Skip to main content

The Noble Call: Action and Identity

There are two wolves fighting inside everyone. Which wolf wins? The one that you feed. This is an old, old legend, that I've been told is of Native American origin. There's another one, of Greek origin, that says that each person is said to be in a chariot, a chariot drawn by two horses, light and dark. The light horse lifts a person up to what is good, noble, pure, and true; it represents his good desires. The other, dark horse acts to prevent this ascent and pull a man back down to the earth; it represents his evil desires.

At every moment of our lives, to some degree we are either strengthening our good character or submitting to our inner darkness. At this point, however, I must insist that I am not by any means a victim of my evil half. It is in fact a significant part of myself. Whenever I use the words "me" or "I", it is inherent. Indeed, it is myself. It what is sometimes spoken of in the Bible as,  the "Old Man", contrasted with the "New Man".

"But you have not so learned Christ, if indeed you have heard Him and have been taught by Him, as the truth is in Jesus: that you put off, concerning your former conduct, the old man which grows corrupt according to the deceitful lusts, and be renewed in the spirit of your mind, and that you put on the new man which was created according to God, in true righteousness and holiness." Paul's Letter to the Ephesians 4:20-24

So, how exactly do we feed these two entities that we find inside ourselves? What is the sustenance that gives strength to one or the other? I think the answer is twofold: identity and action. It is a hard thing: my immediate desire to is to live a life full of action. Noble, powerful action that bring freedom to myself and those that I love. But until I resolve the deeper question of who I am, that is my identity, I will not act that way.

People answer this question in a multitude of different ways. For example, some answer it by striving for success in their careers. Their identity is in their work and in their heart they say things such as, "I am the one who can do it all.", or "I am the one who sustains this place." Now, to be sure, there is good in each of those identities, but they are relatively shallow and fragile places on which to build. The independence in each one of those is inherently susceptible to the inevitable upsets of life. It may take days or decades, but each one of those is prone to destruction, and is even more certainly and frequently subject to doubt and despair.

Because deep down, in our hearts, I am a child estranged from my father. An orphan. Without home, or family, or purpose in this world. A stranger in a strange land.

"Jesus said to her, “Do not hold Me, for I have not yet ascended to the Father; but go to My brothers and tell them, ‘I am ascending to My Father and your Father, and to My God and your God.’”" The Gospel of John, 20:17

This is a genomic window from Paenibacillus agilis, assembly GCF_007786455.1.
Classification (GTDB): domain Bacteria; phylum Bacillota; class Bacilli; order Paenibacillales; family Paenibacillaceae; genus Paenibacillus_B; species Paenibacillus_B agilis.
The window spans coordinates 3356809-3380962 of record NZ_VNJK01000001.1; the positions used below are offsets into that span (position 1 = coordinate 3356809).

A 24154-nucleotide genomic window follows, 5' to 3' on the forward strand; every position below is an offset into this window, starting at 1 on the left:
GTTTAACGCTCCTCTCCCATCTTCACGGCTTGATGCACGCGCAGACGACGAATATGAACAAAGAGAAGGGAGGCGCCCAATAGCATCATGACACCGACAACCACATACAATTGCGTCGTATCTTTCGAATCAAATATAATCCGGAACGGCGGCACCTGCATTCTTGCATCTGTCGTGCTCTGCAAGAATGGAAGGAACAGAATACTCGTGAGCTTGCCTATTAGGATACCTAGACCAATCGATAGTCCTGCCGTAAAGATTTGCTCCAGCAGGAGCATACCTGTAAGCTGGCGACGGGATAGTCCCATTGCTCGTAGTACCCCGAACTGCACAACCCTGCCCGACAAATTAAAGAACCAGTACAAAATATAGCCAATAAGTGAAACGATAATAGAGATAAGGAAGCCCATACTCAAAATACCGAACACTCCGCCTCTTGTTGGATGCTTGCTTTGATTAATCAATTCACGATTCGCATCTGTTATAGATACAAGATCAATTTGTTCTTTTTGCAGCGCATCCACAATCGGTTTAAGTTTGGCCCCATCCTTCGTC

It is the work of many lifetimes to know the riches and the fullness that are latent in this quote, but the point I want to make is this: my identity is drawn from my Father, my spiritual Father. Yes, God in heaven. What could sound more corny than that? Or more blasphemous?

Or wonderful? To be intimately known and loved by my Creator, who designed me and gave me purpose, who rescued me from my sin: from my dark wolf and my dark horse. Who gave me family and freedom? Who the hell wouldn't want to be loyal to that, to have faith in that?

The work of Jesus Christ healed the breach between God and Man. His death was the death of our death and his life is the life of our life.

I guess I haven't really dealt with the second fold of my twofold question, but I have dealt with the half that must be answered first. Because without that first answer, the second one doesn't really matter. What you do signifies nothing outside the context of who you are.


Popular posts from this blog

No Reason

"Remember! Remember the Fifth of November,The Gunpowder Treason and Plot.
I know of no reason why the Gunpowder Treason
Should ever be forgot!"

The quote of the traditional rhyme that immortalized Guy Fawkes evokes what I hope is a sense of nostalgia and anticipation. V for Vendetta did an excellent job, I think, of telling the story that is true throughout history, that ultimately it is quite ordinary people that must decide and act for what is Right, so that Right triumphs in the everyday battles that comprise the fundamental conflict between Good and Evil.

In the past week I enjoyed re-reading Deep Wizardry, by Diane Duane. It is an inspiring story of sacrifice and courage, filled with awe-inspiring elements of mastery and tantalizing tastes of home and family.

Excuse me, I gush.

I mention both of these stories as the illustrations of my intention for life:

A life lived with purpose, using the gifts of every kind that I have been given to advance the Kingdom of God throughout th…